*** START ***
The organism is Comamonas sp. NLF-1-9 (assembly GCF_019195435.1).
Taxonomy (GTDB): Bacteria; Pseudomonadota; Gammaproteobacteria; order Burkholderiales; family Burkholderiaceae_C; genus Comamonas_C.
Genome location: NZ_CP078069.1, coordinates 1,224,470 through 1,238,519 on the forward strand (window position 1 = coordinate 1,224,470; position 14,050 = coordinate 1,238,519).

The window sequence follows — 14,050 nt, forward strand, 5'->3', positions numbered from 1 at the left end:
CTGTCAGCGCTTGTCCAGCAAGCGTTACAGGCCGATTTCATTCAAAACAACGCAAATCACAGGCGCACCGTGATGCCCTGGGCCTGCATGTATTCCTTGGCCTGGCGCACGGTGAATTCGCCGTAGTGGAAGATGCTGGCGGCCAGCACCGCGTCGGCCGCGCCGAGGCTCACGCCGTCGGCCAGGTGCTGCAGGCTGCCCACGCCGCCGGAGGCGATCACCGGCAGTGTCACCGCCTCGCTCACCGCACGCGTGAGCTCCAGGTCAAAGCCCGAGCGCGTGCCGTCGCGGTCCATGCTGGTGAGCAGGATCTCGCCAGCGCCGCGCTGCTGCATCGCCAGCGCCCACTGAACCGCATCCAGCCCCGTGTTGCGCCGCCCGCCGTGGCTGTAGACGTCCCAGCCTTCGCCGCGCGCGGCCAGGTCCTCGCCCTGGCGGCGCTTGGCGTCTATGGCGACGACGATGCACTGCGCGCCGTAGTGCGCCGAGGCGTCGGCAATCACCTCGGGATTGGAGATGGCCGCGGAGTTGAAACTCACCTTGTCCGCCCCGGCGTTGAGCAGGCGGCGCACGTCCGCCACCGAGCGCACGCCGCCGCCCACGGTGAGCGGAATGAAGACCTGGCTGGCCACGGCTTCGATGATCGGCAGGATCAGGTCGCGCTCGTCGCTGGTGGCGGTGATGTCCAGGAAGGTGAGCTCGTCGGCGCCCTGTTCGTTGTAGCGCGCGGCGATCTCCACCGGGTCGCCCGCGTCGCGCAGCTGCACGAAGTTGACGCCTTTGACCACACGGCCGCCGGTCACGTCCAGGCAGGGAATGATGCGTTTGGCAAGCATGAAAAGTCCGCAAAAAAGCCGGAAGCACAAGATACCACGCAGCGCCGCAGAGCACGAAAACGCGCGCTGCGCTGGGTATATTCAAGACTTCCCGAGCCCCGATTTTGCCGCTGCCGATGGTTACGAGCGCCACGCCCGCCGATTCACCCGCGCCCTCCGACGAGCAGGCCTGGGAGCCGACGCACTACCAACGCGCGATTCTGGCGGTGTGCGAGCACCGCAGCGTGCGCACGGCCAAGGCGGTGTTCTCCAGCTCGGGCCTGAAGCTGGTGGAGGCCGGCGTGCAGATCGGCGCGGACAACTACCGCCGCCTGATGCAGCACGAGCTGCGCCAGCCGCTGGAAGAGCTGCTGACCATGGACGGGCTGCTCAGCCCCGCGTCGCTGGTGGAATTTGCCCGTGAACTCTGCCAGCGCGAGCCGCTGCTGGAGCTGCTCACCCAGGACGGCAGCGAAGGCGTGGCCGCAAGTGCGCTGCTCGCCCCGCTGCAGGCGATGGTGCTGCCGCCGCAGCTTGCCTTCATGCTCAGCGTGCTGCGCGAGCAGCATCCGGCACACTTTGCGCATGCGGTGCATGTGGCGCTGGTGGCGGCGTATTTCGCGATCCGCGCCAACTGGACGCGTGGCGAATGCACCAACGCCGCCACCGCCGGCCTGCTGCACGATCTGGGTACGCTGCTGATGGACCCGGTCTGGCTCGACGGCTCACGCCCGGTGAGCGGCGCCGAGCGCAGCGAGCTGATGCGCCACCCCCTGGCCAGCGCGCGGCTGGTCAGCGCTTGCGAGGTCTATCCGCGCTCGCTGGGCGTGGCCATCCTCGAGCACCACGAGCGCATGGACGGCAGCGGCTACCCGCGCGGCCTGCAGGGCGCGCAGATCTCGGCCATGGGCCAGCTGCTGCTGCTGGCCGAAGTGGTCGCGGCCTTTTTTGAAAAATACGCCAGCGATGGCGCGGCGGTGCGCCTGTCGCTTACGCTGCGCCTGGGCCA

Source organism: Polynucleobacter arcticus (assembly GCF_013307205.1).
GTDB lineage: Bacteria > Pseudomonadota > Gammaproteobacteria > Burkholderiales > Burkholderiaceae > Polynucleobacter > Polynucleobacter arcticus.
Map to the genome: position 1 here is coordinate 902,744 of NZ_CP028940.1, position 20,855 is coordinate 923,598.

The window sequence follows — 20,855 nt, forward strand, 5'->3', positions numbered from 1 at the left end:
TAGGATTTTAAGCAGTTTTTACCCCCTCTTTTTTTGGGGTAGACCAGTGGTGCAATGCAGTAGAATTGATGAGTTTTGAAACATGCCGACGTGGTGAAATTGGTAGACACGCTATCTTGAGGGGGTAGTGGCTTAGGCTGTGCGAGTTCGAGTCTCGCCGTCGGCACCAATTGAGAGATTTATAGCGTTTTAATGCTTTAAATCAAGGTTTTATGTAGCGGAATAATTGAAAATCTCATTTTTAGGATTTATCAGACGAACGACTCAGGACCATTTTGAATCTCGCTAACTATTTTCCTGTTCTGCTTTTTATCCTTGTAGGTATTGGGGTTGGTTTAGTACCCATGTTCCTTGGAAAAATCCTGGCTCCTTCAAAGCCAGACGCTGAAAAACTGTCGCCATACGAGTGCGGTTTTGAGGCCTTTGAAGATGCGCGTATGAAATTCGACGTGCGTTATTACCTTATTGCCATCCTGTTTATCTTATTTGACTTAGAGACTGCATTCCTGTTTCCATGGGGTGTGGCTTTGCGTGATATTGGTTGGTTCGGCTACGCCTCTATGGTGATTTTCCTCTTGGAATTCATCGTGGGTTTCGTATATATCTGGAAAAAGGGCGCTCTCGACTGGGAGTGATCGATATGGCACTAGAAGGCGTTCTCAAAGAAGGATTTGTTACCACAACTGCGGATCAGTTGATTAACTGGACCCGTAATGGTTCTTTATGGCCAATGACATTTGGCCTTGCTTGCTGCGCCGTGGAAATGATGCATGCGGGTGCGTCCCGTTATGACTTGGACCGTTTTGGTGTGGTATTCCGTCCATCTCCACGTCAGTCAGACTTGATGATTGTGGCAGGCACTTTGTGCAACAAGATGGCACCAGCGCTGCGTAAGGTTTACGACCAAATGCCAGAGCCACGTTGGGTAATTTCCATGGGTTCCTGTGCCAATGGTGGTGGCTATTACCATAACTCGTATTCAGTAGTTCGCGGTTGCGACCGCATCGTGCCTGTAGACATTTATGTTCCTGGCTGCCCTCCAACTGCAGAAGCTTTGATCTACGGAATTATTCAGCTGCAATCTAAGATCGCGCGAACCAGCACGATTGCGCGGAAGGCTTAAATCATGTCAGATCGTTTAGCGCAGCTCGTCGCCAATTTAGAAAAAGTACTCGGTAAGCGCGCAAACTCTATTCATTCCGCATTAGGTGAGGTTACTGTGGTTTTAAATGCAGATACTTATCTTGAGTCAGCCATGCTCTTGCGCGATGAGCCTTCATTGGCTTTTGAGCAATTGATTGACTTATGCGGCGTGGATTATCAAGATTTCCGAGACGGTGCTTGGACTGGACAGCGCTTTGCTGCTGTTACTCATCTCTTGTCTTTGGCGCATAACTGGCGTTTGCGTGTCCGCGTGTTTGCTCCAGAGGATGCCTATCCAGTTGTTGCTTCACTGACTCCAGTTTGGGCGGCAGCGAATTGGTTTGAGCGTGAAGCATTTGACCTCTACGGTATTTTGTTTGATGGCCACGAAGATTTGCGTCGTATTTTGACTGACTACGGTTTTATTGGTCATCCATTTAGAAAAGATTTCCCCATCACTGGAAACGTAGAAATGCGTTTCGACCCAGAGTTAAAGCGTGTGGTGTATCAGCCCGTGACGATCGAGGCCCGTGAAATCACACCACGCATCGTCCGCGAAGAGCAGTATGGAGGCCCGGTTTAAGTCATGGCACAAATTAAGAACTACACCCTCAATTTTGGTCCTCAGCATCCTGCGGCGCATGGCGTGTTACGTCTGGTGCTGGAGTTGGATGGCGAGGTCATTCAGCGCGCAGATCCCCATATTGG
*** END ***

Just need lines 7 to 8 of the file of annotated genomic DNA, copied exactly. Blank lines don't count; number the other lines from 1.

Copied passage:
GTDB lineage: Bacteria > Pseudomonadota > Gammaproteobacteria > Burkholderiales > Burkholderiaceae > Polynucleobacter > Polynucleobacter arcticus.
Map to the genome: position 1 here is coordinate 902,744 of NZ_CP028940.1, position 20,855 is coordinate 923,598.